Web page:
Industry Insiders: Mo Fathipour on The Bike’s Poker Success
The Bicycle Casino in Bell Gardens, California has a long and rich history in the poker world. Not only do they offer some of the best cash games on the West Coast, but they are also renowned for their various tournament series including World Poker Tour Legends of Poker, two World Series of Poker Circuit stops, and the home-cooked Quantum Millions and Mega Millions.
PokerNews recently caught up with Bicycle Casino tournament director Mo Fathipour to talk about the Quantum Millions II & Mega Millions XX – which is running throughout the month of March – and offer some insight into this industry veteran.
PokerNews: How does the Quantum Reload work and what inspired you to invent it?
Fathipour: Over time, Quantum Reload has transitioned into Quantum Tournaments. The concept is actually fairly simple. Day 1 players are offered a smaller buy-in amount, let’s say $100 for a 10,000 starting stack. One out of every 10 Day 1 players will advance to Day 2. That makes the Day 2 players value of 10 Day 1 players. Therefore, the Day 2 buy-in will be $1,000 with a 100,000-starting stack. In a sense, the Day 1s are a smaller satellite into the larger Day 2 tournament. This is what creates the larger prize pool and allows us to offer a buy-in price range for all players.
Fathipour: "I think button ante is a more player-friendly structure than big blind ante."
The concept was inspired to create larger guarantees for the casino, bigger prize pools for the players, and being able to accommodate both recreational and professional players in the same tournament.
PokerNews: Likewise, what inspired you to create the Mega Millions and what sets it apart from other events?
Fathipour: Mega Millions was the creation from Quantum Tournaments. One tournament that has different starting times, different buy-in amounts, and different starting chips. Until this day we have run 19 Mega Million tournaments at the Bike and all have exceeded the $1,000,000 guaranteed and some exceeding $2,000,000 prize pool. This tournament cannot be beaten. With buy-ins ranging as low as $160, to the Day 2 buy-in of $3,700, it gives all players the opportunity to score a huge first place payout, generally over $300,000. A $160 buy-in for a first-place prize of $300,000 is truly one of a kind.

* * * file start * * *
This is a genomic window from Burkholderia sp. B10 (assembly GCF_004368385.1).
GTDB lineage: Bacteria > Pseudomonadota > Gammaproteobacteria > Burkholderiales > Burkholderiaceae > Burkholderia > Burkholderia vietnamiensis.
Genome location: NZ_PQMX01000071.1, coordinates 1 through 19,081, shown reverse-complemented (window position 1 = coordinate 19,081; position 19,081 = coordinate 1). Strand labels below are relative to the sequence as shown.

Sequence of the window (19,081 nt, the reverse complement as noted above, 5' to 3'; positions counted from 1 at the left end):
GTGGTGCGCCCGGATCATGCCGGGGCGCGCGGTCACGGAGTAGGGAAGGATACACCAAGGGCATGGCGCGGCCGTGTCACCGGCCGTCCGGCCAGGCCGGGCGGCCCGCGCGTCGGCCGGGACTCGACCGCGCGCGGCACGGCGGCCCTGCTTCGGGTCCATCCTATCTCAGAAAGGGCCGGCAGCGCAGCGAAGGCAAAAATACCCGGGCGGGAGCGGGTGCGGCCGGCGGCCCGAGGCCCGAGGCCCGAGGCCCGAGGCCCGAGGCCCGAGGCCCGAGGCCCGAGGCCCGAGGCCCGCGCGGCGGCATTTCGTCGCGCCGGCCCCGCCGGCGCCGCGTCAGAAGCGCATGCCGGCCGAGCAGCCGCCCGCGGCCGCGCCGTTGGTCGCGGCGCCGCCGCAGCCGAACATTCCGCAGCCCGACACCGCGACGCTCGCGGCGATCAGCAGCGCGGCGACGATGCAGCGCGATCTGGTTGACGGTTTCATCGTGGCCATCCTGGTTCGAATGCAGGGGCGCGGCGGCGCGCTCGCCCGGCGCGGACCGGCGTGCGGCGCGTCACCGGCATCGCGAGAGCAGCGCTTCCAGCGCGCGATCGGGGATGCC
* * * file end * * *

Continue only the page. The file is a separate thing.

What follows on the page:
PokerNews: It seems the big blind ante is not only here to stay, but is becoming the norm in tournament poker. What are your thoughts on the big blind ante?
Fathipour: I think button ante is a more player-friendly structure than big blind ante. On BBA when the table is short-handed it is not fair versus a full table. Also, when they get to the final three to four players it will be a [shovefest]. Example: 11 players left in the tournament, one table has six players and the other five players. Sometimes it takes one hour before one player is eliminated, so those five players are playing more hands than the six-player table. Short stacks have no time to play and the result they have to play more aggressive than six-player table. Therefore, it is not fair. This will not happen with a button ante.
Here at the Bicycle Hotel and Casino I am doing a Button Ante on all Bike major tournaments and big blind ante on WSOPC tournaments. Most of our players like button ante. Regardless of button ante or big blind ante, I know 100 percent you are going to see the transition across the tournament scene. It’s easier for the dealers and speeds up the game so that the players receive more hands.
PokerNews: Some people believe reentries hurt poker economies in the long run and there seems to be a shift back towards freezeouts or maybe a single reentry option. What are your thoughts on reentries in general?
Fathipour: Myself, I like a single reentry, not multi reentry. If I am going to play multi reentry tournaments usually I go to play at the break if casino gives more chips to play. If not, I am not playing that tournament. Business wise, reentry is good for the prize pool, casino and players. Remember players follow the money. More players equals more money and more money equals larger prize pools.
PokerNews: What’s the best-kept secret at the Bicycle Casino that players should know about?
Fathipour: During our WSOPC Main Event (twice a year) and our WPT Legends of Poker Main Event, I setup a beautiful buffet dinner break for the players, highlighted by Mo's Shrimp Mountain. If you haven’t heard of Mo's Shrimp Mountain, please come by and play one of our main events.
"If you haven’t heard of Mo's Shrimp Mountain, please come by and play one of our main events."
PokerNews: You’re a poker player yourself. What’s your favorite game to play and why?
Fathipour: In my early years of playing poker, I was a high-limit, no-limit specialist. I loved it. They called me Action Mo! However, after I became tournament director I didn't have the time to play poker as regularly and to be a winning no-limit hold'em player. It takes a lot of concentration and time, a luxury I do not have much these days working a very busy tournament schedule throughout the year.
So recently I have transitioned into a mixed-game player and nicknamed “MoDugi.” I love playing badugi, badacey, baduecey, 2-7, drawmaha 2-7 and Archie. It's completely different than no-limit hold'em and completely challenging in a different way. There's always ton of action and it's just so much fun.
PokerNews: On your HendonMob your first-ever tournament cash was the 1994 California State Poker championship, which was a $530 buy-in limit hold’em event. Do any memories stand out from that tournament?
Fathipour: Winning is the best memory of all! To have played against some of the most talented poker players out there and win the entire thing is such an accomplishment. It will always be one of my fondest tournament memories as a player.
For more on Fathipour follow him on Twitter @MoTheBikeTD.
Images courtesy of Bicycle Casino.